We all know education decisions are important and much like voting, should be informed. It is unrealistic for those outside of education, and sometimes even inside, to fully grasp the range of what is happening. There are simply too many things that influence the effectiveness and direction of public education.
The major issues fall, categorically, into:
- Funding — This covers everything that requires money, including teacher salaries (first up, since Bedden has made it a priority in the FY 2017 budget), Title I, community partnerships, and the budget process (which seems elusive, but really shouldn’t be).
- Policy — In other words, all the acronyms. We’ve got the ESSA, ESEA, IDEA, NCLB, CCCS, VDOE, SOL, AMO. Confused? Don’t be. I’ve gotcha covered.
- Student Learning — Anything and everything that affects student learning. Curriculum and instruction. Teacher quality, effectiveness, retention, and training. But also safety, high stakes testing, poverty, school climate, achievement gaps, head start, and the list goes on…
- Facilities — Really, this is anything that isn’t human. Books, technology, furniture, and buildings.
The reality is that these issues are not mutually exclusive, and no one can solve the “education problem” until they untangle the factors and start targeting the problems at their roots. And untangling is most likely an unrealistic goal, since most of these issues are inextricably intertwined. To save you from poring over the data, the reports, and the research because…kids, jobs, life, etc…I’ll do all the dirty work for you and present the big issues in succinct and informative ways so that the next time you find yourself in that dreaded education conversation you can come to the table full of clarity about what is really happening.
And, I’ll tie it back to RPS to make it meaningful to the decisions you have to make as you navigate educational decisions for your family now, or the one you may plan to have in the future, you know, if you’re into that kind of thing. And even if you don’t plan on kids or yours are grown, if you care at all about the city’s continued growth and revitalization, it wouldn’t pain you to listen up.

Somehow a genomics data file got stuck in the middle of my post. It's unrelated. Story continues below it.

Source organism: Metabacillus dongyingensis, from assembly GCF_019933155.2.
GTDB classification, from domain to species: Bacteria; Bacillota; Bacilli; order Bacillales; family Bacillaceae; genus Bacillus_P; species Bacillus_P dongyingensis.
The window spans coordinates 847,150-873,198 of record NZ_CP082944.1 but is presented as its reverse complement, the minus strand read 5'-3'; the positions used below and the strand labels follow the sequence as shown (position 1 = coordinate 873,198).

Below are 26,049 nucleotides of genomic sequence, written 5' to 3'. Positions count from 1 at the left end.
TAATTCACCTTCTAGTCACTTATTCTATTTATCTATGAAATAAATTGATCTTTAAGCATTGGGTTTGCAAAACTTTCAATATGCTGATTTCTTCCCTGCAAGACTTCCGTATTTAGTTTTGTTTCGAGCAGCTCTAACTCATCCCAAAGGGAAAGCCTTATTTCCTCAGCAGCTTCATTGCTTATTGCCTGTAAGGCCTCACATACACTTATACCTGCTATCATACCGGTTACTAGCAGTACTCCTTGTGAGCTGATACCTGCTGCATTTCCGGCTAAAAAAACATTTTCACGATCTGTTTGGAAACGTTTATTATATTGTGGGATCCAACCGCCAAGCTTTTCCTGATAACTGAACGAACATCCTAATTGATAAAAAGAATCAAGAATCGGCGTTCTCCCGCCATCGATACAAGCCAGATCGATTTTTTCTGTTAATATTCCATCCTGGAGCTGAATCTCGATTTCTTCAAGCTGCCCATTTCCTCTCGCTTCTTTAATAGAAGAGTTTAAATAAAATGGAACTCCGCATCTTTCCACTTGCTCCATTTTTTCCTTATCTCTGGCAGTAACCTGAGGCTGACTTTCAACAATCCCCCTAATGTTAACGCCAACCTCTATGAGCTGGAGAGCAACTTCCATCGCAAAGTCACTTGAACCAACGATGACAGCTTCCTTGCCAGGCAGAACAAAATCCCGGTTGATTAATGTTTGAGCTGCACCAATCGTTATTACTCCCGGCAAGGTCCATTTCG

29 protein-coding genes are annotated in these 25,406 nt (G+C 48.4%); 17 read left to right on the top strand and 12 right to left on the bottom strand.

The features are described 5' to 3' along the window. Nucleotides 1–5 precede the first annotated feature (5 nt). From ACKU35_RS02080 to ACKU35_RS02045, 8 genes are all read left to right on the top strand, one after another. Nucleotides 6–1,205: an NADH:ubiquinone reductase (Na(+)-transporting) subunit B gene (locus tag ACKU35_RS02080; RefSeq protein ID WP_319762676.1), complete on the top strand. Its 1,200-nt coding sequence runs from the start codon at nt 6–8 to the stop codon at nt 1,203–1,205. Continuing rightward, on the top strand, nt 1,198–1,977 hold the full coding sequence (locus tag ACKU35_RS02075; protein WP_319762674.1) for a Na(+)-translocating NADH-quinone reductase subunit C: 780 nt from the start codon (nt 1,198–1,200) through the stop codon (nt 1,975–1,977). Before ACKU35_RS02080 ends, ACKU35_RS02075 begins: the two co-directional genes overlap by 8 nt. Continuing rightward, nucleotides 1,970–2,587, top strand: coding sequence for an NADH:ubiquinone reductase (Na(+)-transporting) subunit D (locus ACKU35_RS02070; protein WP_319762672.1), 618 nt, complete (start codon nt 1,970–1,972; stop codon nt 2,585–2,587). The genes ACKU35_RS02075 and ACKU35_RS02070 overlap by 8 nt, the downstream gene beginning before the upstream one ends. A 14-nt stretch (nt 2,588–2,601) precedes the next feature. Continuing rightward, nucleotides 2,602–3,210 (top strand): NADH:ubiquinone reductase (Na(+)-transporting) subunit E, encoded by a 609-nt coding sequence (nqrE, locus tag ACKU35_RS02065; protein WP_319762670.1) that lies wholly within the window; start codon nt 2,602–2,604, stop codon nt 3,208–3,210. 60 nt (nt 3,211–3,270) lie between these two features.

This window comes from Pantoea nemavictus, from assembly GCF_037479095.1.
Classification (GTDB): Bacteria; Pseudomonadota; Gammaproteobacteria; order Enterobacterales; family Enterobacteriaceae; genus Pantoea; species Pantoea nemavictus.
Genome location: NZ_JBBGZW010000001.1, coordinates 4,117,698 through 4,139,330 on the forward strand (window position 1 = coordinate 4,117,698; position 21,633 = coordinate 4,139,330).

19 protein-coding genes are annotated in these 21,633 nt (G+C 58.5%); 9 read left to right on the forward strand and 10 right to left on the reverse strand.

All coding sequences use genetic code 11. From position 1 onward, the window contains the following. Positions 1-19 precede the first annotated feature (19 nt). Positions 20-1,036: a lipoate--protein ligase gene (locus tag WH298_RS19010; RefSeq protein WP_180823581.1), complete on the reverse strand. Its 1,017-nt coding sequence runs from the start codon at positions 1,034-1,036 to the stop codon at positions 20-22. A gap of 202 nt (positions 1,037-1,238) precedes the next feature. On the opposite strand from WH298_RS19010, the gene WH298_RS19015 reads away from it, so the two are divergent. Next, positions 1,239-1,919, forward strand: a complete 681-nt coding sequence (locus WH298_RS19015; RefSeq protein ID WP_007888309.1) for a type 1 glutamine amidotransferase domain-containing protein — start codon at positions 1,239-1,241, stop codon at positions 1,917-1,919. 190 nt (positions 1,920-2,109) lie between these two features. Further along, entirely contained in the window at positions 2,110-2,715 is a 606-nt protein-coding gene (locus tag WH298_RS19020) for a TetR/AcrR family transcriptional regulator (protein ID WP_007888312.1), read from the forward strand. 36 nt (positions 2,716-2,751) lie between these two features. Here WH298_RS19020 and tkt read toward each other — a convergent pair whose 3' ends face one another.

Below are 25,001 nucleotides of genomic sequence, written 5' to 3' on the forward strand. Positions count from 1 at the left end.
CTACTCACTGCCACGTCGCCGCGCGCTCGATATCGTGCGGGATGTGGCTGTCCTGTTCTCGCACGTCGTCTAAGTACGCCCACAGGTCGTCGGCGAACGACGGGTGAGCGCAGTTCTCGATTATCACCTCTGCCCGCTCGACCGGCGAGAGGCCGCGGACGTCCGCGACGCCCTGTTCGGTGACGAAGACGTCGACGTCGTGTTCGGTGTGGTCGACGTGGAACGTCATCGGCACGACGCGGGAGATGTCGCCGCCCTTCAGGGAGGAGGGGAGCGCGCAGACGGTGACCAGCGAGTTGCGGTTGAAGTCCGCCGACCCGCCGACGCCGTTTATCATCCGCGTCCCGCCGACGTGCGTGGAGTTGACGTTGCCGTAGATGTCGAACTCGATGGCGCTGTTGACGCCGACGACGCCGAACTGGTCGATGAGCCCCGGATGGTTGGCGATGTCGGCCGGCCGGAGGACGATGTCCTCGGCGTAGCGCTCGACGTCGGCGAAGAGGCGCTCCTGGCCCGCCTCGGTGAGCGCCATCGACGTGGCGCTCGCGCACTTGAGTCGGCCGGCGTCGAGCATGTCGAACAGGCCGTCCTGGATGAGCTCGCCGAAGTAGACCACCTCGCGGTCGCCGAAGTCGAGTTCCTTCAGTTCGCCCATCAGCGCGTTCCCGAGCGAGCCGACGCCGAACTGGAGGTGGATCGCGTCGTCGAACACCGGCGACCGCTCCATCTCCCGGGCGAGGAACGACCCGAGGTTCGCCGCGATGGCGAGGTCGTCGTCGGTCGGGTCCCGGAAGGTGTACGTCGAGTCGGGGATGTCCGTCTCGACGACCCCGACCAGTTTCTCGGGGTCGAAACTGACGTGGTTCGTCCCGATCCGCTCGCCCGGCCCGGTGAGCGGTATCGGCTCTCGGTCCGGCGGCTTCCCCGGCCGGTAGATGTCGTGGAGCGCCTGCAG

- There are debates about what to “fix” first in Richmond and how to fix it. Everyone has an agenda. Superintendent Dana Bedden is taking a stab at it in various ways. His FY 2017 budget proposal is attempting to decompress teacher salaries and secure funding to repair and rebuild deteriorating buildings. The RPS Academic Improvement Plan isolates five areas of improvement and eight performance targets to measure growth. While Bedden has seen a large amount of support since coming to RPS, that doesn’t mean everyone agrees with his methods. ↩
- Not poking fun! We have lots of amazing homeschool friends. I also recognize this isn’t a viable option for everyone. ↩
- Ask me whether I have personal experience with that one. And I’m a teacher. ↩
- The federal government defines highly qualified teachers as having: 1) a bachelor’s degree, 2) full state certification or licensure, and 3) prove that they know each subject they teach. Highly effective is determined by the teacher evaluation system in each district that is aligned to state teaching standards. ↩